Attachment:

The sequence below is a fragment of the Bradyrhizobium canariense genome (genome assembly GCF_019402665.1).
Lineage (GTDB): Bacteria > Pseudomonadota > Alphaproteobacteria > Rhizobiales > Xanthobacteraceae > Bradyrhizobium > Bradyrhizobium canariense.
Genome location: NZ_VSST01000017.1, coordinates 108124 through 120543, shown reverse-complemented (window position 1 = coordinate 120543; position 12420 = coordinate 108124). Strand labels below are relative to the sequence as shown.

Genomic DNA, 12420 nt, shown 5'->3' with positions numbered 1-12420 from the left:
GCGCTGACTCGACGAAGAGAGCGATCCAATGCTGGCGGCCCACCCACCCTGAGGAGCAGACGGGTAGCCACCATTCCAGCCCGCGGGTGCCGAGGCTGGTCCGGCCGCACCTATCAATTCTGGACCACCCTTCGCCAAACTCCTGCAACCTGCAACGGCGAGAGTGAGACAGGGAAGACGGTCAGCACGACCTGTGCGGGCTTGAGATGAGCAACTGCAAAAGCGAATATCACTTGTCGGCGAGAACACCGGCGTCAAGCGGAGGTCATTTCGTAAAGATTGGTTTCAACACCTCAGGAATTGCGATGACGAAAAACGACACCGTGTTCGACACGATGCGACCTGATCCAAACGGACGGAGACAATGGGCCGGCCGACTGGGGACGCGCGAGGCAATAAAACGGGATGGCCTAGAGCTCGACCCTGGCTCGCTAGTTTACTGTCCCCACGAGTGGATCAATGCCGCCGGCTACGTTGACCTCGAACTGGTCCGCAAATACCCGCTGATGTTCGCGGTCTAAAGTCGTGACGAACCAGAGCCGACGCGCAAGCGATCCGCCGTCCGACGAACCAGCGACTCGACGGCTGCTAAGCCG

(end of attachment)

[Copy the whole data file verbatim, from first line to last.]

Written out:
The sequence below is a fragment of the Bradyrhizobium canariense genome (genome assembly GCF_019402665.1).
Lineage (GTDB): Bacteria > Pseudomonadota > Alphaproteobacteria > Rhizobiales > Xanthobacteraceae > Bradyrhizobium > Bradyrhizobium canariense.
Genome location: NZ_VSST01000017.1, coordinates 108124 through 120543, shown reverse-complemented (window position 1 = coordinate 120543; position 12420 = coordinate 108124). Strand labels below are relative to the sequence as shown.

Genomic DNA, 12420 nt, shown 5'->3' with positions numbered 1-12420 from the left:
GCGCTGACTCGACGAAGAGAGCGATCCAATGCTGGCGGCCCACCCACCCTGAGGAGCAGACGGGTAGCCACCATTCCAGCCCGCGGGTGCCGAGGCTGGTCCGGCCGCACCTATCAATTCTGGACCACCCTTCGCCAAACTCCTGCAACCTGCAACGGCGAGAGTGAGACAGGGAAGACGGTCAGCACGACCTGTGCGGGCTTGAGATGAGCAACTGCAAAAGCGAATATCACTTGTCGGCGAGAACACCGGCGTCAAGCGGAGGTCATTTCGTAAAGATTGGTTTCAACACCTCAGGAATTGCGATGACGAAAAACGACACCGTGTTCGACACGATGCGACCTGATCCAAACGGACGGAGACAATGGGCCGGCCGACTGGGGACGCGCGAGGCAATAAAACGGGATGGCCTAGAGCTCGACCCTGGCTCGCTAGTTTACTGTCCCCACGAGTGGATCAATGCCGCCGGCTACGTTGACCTCGAACTGGTCCGCAAATACCCGCTGATGTTCGCGGTCTAAAGTCGTGACGAACCAGAGCCGACGCGCAAGCGATCCGCCGTCCGACGAACCAGCGACTCGACGGCTGCTAAGCCG